The first time I heard myself singing on Malawi Broadcasting Corporation, I almost fell out of the barber’s chair. I was getting a haircut near the market in Balaka, a town seven miles south of my own village, when “Brush the Flies Outta Your Babies’ Eyes” came blasting from the radio in a nearby shoe cobbler’s stand. I was stunned. What was even more amazing was to hear it played again within the next 15 minutes.
The barber turned to the rest of his customers in his tiny open-air shop and said, “I heard that song played at least six times yesterday. Who is that European singing with The Jazz Giants?”
Another customer said it was a guy named Jack who was with the Peace Corps in Malawi. The DJ confirmed it by announcing several times that the song was being performed by Jack Allison and the Jazz Giants. I was a stranger in town and I didn’t speak up. It was truly unreal to hear myself singing on the radio…and twice in one day. I wondered if my tune would catch on.
So how did I start my recording career?
When I arrived in my village as a public health volunteer in January 1967 I had a couple of years of voice training but I had never written any music. The Peace Corps physician, Dr. Lee Ellison, encouraged me to write jingles for our Under-Fives’ Baby Clinic, a health education project about nutrition, protecting water supplies, building modern latrines, vector control, and other health challenges in Malawi.
I told Dr. Ellison I was a singer, not a composer. But I did think about the idea and three months later while attending a Peace Corps debriefing conference at a modest resort on Lake Malawi, I tried making up my own song. I was languishing in my first tub bath since my arrival in Malawi and I saw in my mind’s eye a poster I’d recently put up in my village clinic reminding mothers to brush the flies from their babies’ eyes to prevent pink eye.
Spontaneously I started putting the Chichewa words to an original tune. A few weeks later I was riding my motorcycle through Zomba and I heard this band playing on a veranda. I’m all about music so I stopped and asked the lead guitarist if they’d record my song, Pirikitsani Nchenche—“Brush the Flies”—with me. It was The Jazz Giants, Malawi’s most popular African band and they agreed.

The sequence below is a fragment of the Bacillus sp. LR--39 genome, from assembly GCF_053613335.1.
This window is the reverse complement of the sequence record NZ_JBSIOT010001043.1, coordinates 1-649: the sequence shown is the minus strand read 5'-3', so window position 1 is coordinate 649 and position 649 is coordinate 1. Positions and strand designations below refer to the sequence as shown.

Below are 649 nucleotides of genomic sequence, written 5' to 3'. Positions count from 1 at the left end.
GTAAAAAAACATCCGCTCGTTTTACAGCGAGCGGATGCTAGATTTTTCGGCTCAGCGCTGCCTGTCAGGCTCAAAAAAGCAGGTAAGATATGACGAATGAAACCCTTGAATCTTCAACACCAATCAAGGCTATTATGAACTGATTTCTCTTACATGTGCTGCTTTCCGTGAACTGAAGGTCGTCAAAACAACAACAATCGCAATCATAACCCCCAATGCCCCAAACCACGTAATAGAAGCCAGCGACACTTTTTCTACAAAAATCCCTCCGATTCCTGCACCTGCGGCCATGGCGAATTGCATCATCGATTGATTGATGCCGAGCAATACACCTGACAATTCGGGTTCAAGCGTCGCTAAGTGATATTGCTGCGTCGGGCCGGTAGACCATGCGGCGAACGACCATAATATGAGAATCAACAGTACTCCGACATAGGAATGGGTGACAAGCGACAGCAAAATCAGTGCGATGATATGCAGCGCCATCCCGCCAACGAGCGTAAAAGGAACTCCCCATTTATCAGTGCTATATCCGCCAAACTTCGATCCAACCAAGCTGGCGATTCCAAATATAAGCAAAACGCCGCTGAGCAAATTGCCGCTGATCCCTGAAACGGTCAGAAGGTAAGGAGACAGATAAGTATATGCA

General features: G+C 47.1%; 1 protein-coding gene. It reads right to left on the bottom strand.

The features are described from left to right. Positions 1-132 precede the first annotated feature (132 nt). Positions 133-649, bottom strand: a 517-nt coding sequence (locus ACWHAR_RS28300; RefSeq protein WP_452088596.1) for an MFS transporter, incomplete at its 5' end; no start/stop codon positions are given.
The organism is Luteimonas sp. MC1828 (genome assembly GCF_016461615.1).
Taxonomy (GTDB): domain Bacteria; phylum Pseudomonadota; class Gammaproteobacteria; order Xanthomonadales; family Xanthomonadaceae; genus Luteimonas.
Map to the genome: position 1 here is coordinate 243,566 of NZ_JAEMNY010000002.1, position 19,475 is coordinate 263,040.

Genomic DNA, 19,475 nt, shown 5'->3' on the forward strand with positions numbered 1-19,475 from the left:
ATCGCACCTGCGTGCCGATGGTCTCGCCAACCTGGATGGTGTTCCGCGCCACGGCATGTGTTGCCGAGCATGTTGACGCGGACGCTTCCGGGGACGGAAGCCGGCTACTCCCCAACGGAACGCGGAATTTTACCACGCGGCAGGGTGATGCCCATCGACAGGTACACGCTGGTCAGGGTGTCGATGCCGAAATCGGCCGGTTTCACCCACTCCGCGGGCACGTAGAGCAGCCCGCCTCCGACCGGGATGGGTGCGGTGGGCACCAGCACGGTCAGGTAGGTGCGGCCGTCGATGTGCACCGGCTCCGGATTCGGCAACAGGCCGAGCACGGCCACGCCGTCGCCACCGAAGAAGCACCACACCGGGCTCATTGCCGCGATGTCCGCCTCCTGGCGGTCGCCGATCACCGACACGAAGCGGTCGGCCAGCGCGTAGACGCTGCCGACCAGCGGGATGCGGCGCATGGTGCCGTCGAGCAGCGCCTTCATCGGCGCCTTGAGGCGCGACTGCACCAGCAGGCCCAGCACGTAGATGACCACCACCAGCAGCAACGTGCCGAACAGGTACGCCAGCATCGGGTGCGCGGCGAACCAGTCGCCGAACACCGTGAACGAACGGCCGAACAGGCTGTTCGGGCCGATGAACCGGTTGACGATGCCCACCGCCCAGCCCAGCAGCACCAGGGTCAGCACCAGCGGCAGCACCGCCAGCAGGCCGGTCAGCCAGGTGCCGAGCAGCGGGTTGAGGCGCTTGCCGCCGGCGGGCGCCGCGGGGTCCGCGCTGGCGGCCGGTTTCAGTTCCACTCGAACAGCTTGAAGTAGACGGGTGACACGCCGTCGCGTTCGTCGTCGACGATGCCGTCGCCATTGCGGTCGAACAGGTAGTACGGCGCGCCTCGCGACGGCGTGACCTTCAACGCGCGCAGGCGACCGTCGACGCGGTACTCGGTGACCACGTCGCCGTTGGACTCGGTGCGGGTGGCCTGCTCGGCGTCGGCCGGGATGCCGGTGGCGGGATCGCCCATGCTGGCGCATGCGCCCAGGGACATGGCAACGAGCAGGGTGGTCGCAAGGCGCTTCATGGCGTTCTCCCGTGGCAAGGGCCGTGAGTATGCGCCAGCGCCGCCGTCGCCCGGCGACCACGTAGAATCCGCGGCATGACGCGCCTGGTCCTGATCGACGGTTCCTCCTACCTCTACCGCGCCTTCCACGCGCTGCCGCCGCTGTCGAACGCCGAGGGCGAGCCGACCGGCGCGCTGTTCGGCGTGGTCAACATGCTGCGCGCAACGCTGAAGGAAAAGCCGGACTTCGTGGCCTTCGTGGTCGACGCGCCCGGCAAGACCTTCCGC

On the way back to my village I wrote Ufa wa Mtedza—“Peanut Flour”—which became the #1 song on the Hit Parade in Malawi for the next three years. The gist of the translation is “Put pounded-up peanut flour in your babies’ maize porridge and feed it to them three times a day if you want your children to be healthy.”
I became a celebrity in Malawi. People recognized me everywhere I went. Other Peace Corps volunteers were quite gracious and supportive and asked, “What’s it like to be a star?”
I wrote 16 educational songs and jingles which also became popular with Malawians. The three “winners” were “Rabies Prevention,” “Fertilizer,” and “Boil Your Drinking Water.”
Wanting to test the record business in Malawi, a representative from Phillips Record Company in Holland approached me about allowing Ufa wa Mtedza, the “Peanut Flour” song, as side-A on a 45-rpm record. Astonishingly, it sold out, all 10,000 copies, within seven days—in the poorest country in the world. I was undone when royalty checks came flooding in.I shared these funds with other Peace Corps volunteers for development projects in their villages. By my close of service I had enough left over to bring a Malawian student to a college in the United States.
Twenty-five years after leaving Malawi, I returned to record the album, Nyimbo za EDZI which means “Songs About AIDS.” That CD garnered over $30,000. We used those funds to help feed Malawian children whose parents had died of AIDS.
Since 1967, my music has raised over $167,000. My wife, Sue Wilson, and I have donated all of those funds to various charitable organizations, as we are doing with the proceeds from my memoir, “The Warm Heart of Africa: An Outrageous Adventure of Love, Music, and Mishaps in Malawi.”